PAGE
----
Of late, there have been rumors about a jetBlue merger, and there has long been talk of Spirit and Frontier. JetBlue seems to be the most interesting one, because that airline has become a major powerhouse with hubs in New York, Boston, and Orlando, along with a sizable presence in Fort Lauderdale. JetBlue also caters to both business and leisure travelers.

Historically, airline mergers have had to meet several criteria, the most important of which is the maintenance of access to travel for passengers. This became less important as Congress recognized in the last round of mergers that there was too much service at airfares that were too low. With the mega-carriers now operating, profits have soared. However, what makes a merger with jetBlue difficult is the potential choke-hold that its hubs would provide to whomever buys the airline. Congress could require some kind of a fracturing of the company in order to support a merger. JFK, the crown jewel, would be the ultimate bargaining chip.

But here’s the rub: Too much of what jetBlue does out of JFK replicates too much of what other carriers already offer from their own East Coast coast hubs. An airline would need to add service from JFK that jetBlue doesn’t have, or service that supplements existing international service from that market.

Orlando is a leisure market with lower yields, and it doesn’t lend itself well to being a southern connecting hub such as Atlanta and Charlotte, though it does provide ready access to points south in the Caribbean and South America. But, many of those are also load yield, so the problem doesn’t immediately solve itself.

Mergers also create other huge challenges, not the least of which is  bringing together drastically different work cultures and product offerings. Nothing will clog up a merger like disgruntled employees that are also being swamped with new procedures, rules, and policies. The end result is billions of dollars lost and millions of unhappy customers.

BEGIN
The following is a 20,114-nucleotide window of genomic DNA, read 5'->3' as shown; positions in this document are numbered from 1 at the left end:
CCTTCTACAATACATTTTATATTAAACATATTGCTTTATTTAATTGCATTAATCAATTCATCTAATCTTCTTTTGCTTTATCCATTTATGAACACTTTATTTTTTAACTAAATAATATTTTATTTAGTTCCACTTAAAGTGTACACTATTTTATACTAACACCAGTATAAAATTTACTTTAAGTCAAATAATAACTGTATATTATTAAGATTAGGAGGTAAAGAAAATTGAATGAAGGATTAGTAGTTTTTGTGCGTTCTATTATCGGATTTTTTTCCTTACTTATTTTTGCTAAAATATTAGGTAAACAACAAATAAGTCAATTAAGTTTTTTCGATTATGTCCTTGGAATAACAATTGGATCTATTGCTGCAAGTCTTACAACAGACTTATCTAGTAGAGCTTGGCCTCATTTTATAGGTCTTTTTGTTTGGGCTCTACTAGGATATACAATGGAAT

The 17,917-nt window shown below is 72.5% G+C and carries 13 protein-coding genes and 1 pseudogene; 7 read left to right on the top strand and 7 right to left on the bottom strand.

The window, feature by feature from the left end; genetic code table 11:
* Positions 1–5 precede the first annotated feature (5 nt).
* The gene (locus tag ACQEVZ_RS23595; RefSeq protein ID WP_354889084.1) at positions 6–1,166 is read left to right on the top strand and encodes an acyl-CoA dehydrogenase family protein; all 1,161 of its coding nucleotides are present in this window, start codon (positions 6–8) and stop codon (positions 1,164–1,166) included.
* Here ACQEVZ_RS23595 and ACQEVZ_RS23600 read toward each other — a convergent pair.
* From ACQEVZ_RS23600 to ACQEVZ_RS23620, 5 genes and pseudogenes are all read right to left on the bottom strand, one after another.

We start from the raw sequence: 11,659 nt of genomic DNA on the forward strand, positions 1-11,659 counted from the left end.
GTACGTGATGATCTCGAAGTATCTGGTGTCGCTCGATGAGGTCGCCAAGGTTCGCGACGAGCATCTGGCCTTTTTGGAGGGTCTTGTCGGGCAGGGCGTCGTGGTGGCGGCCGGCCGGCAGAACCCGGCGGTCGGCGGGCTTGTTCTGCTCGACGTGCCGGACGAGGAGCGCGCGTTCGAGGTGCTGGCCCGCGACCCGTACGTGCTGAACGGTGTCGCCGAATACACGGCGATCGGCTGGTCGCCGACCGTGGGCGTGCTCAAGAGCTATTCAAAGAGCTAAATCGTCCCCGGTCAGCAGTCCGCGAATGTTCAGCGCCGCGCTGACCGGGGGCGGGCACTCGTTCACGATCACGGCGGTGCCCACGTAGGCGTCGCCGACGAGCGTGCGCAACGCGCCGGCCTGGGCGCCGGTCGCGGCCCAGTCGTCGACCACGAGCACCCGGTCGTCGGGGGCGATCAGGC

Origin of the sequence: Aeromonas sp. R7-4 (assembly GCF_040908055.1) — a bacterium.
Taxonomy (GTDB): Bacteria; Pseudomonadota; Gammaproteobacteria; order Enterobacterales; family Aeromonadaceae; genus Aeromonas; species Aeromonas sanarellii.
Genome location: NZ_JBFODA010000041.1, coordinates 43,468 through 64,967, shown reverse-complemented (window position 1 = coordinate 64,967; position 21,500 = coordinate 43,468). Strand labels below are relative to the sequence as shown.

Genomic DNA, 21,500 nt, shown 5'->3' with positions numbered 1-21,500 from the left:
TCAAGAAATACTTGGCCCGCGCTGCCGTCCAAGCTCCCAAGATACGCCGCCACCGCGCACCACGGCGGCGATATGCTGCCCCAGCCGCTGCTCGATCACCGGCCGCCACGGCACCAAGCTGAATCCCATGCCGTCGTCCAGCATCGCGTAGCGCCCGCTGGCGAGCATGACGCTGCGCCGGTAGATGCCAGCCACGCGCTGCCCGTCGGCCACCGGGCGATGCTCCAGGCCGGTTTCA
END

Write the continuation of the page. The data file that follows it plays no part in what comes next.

I won’t say that jetBlue won’t or can’t get caught up in a merger, but it has to be accomplished wisely, with the realization that the end product will be drastically different. I do, however, think that a couple of the ultra-low-cost carriers will be forced to eventually merge, with Spirit and Frontier being the logical choices. They compete for a segmented market offering low fares that are hard to turn into profits. Customer service is less of a concern, but it still matters. I think Allegiant will continue to be a stand-alone carrier because its niche is different, and it sells the whole travel package as a vacation, not just a ticket from A to B.

The regionals are harder to predict. Their existence depends on capacity purchase agreements with the majors. However, even SkyWest, which was long considered “the place” to work, is having trouble recruiting and retaining pilots. It’s possible that, down the road, SkyWest and Republic may have to at least do the dance.

Consolidation is probably over for now. However, in such a dynamic industry, anything can happen. Change is constant, and it stands to reason that offers will at some point be made and entertained. Whether they will be consummated will depend on the circumstances in place at the time.—Chip Wright